New Ghostdance Gallery built on Native American philosophies
“One of my main ideas was to bring the Ghost Dance philosophy into the new millennium,” explains Floyd Chacon. The fiftyish artist with a silver ponytail is talking about the inspiration for his 7-month-old Ghostdance Gallery in south Chico.
Chacon, who is “three-quarters Western Apache,” speaks passionately of the “U.S. Cavalry committing unbelievable genocide against Native Americans.” He is quick to move, however, to his positive idea of working to create a “peaceful, utopian environment without war, without hate,” which he sees as one of the fundamental goals of the Ghost Dance.
The Ghost Dance religious movement goes back to the late-19th century, when Paiute Indian Jack Wilson, a.k.a. Wakova, had a revelation during a total eclipse of the sun that the Ghost Dance could connect Indians with relatives and loved ones in the ghost world. To the dispirited Western Indians of the time, the message was an exhilarating illumination, and the Ghost Dance spread rapidly among the tribes—so much so that it made white settlers nervous and was one of the contributing factors to the massacre at Wounded Knee.
“The Ghost Dance, for me [now],” Chacon continues excitedly, “is to re-educate everybody about the greatness of all peoples living in harmony.” Chacon promotes his vision of world harmony through the powerful paintings, drawings and sculptures—both his and other artists'—on display at his recently opened Ghostdance Gallery.
Paintings depicting Anasazi kachinas and the “birth of Kokopelli” hang alongside playful “Everyman” wire sculptures and a painting of Don Quixote in tennis shoes.
Chacon, an ex-Air Force man who moved to Chico from Berkeley in 1990 after working in a genetic-engineering lab for 13 years ("I got tired of the rat race and decided to reinvent myself and move here and become an artist,” he says), joined forces with local writer/photographer Annabelle MacDonald to bring the Ghostdance Gallery into existence last November.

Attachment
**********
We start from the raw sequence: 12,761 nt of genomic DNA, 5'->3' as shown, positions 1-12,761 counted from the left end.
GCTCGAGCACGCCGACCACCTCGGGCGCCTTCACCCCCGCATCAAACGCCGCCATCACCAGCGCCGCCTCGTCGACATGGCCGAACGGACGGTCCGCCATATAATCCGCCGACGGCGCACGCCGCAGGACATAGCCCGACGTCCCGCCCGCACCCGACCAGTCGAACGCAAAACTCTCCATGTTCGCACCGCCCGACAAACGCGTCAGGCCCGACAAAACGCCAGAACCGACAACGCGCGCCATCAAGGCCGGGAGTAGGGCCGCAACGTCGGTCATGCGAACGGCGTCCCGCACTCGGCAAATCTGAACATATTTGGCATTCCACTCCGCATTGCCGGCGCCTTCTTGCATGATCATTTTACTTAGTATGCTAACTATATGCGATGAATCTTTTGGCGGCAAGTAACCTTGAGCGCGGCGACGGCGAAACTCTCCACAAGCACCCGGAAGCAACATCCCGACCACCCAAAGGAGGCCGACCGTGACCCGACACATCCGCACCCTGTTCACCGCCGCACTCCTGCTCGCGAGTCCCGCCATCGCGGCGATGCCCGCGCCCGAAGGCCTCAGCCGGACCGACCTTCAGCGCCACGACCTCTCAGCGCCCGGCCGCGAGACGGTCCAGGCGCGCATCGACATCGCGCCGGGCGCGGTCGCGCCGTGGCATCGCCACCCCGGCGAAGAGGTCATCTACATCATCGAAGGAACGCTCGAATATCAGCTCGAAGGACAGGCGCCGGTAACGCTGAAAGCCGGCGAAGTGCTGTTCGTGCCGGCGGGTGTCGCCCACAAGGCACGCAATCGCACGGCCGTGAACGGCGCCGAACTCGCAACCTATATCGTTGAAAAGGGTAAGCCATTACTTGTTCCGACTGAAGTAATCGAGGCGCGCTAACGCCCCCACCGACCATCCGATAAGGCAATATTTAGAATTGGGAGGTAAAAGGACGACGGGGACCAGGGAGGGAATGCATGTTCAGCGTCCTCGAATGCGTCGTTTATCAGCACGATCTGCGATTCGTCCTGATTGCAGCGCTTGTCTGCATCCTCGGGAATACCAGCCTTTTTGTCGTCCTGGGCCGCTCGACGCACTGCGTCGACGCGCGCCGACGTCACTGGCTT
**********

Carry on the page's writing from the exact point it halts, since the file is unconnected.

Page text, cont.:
MacDonald, whom Chacon fondly describes as “one of the main movers” in finding the ideal location for and founding Ghostdance, recently split off from Ghostdance to form what both she and Chacon term a “sister gallery"—818 Arts (818 Salem St.)—that will function cooperatively with Ghostdance.
For example, part-Cherokee digital artist David Scott (www.artistscott.com), whose colorful, computer-manipulated, mixed-media “tribute to Van Gogh"/self-portrait paintings hang currently at Ghostdance, will also be showing his work in the near future at MacDonald’s new place.
One of Chacon’s own numerous, moving pieces in the gallery is his somewhat abstract ink-and-brush portrait of Captain Jack (a.k.a. Kintpuash), of the Southern Oregon/ Northern California Modoc tribe who, in 1872-73, led a few dozen of his people in a valiant fight against more than 1,000 U.S. Army soldiers, holding on for months before finally being forced to surrender.
Chacon, who worked at one time as a U.S. Forest Service ranger in the Medicine Lake/National Lava Beds National Monument area in which Captain Jack and his men took up their defensive position against the Army, is almost at a loss for words as to how he created the striking piece, in which Captain Jack’s bravery and passion are almost spookily palpable. With a look of wonder and compassion in his eyes, Chacon softly and calmly describes how the image “came to [him]” and he quickly painted it. One gets the sense that Chacon virtually channels from the “ghost world” some of the images he paints.
Nowhere is that sense of Chacon’s channeling his forbears more evident than in his charcoal drawing entitled “Honorable Elder.” The portrait somewhat resembles Chacon himself (unintentionally, he says), a fact that MacDonald feels points to Chacon’s being in touch with the spirit of his ancestors. Chacon furthers the mystery: “See that ghost image?” he asks as he points to the small, dusky image of a face in the lower-left-hand corner of the piece, not noticeable on first viewing. “I didn’t notice that until later. I didn’t intend for that to be there.”